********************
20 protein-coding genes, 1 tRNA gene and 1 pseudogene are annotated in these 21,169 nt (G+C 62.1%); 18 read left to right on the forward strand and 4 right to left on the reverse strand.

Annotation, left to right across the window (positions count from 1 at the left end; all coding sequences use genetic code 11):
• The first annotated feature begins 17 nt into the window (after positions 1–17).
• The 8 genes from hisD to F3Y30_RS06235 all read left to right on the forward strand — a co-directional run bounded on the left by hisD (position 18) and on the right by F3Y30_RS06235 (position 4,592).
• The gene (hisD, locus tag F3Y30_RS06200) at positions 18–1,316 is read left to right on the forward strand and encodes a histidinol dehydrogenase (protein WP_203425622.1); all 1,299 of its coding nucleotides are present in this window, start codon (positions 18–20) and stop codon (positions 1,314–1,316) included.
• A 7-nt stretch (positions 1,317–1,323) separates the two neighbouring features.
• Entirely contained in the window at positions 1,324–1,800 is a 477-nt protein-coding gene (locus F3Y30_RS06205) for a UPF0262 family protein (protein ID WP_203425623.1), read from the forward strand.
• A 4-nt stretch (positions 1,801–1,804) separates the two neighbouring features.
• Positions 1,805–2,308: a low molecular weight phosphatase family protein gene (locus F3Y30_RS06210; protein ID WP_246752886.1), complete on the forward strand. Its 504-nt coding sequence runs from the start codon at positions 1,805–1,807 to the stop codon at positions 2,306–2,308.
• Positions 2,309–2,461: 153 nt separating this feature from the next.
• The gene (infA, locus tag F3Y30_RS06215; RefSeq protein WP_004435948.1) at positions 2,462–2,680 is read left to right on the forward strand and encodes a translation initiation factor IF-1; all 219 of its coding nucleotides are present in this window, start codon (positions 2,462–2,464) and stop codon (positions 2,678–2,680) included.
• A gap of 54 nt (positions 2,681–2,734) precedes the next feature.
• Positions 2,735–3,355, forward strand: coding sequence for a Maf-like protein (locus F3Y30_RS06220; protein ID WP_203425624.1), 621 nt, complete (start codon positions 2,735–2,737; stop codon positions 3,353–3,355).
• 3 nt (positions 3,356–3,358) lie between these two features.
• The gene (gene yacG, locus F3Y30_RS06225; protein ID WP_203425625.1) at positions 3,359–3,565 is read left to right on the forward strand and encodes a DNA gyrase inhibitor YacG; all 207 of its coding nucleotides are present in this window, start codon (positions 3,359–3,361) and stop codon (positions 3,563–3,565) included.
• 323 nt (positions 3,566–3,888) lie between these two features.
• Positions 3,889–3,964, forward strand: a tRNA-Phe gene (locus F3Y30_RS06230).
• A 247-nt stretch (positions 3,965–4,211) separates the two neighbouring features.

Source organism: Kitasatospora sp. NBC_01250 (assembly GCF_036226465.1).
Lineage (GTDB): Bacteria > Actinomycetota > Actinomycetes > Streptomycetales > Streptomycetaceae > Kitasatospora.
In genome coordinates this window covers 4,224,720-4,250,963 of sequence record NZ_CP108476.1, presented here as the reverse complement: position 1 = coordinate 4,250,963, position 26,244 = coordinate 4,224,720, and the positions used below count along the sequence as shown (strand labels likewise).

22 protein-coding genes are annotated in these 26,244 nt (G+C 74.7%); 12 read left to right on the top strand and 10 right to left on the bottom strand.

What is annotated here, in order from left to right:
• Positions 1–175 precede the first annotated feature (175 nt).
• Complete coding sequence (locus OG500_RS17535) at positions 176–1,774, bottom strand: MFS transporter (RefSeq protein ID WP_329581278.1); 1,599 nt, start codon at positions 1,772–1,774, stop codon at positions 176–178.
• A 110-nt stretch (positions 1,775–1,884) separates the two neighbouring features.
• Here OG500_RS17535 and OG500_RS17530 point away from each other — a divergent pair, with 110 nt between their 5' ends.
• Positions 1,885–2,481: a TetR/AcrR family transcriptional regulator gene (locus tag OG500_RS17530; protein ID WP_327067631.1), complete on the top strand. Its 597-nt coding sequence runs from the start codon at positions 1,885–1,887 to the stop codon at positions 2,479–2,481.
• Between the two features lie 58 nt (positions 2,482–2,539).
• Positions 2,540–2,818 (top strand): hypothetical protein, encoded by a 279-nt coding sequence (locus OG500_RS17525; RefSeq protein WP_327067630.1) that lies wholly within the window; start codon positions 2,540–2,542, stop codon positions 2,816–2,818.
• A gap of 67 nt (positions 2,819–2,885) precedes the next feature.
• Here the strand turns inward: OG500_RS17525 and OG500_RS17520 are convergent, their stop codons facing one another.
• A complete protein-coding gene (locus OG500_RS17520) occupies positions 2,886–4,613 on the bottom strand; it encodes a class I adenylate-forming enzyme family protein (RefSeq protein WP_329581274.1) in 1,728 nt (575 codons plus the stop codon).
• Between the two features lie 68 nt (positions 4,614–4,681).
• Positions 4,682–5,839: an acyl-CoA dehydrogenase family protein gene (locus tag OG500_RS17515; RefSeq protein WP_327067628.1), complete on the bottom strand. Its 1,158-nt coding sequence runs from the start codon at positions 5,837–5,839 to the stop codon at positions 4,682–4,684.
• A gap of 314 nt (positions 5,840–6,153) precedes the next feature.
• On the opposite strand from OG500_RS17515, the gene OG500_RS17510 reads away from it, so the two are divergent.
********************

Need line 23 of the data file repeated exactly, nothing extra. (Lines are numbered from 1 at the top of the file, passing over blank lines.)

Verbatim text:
What is annotated here, in order from left to right: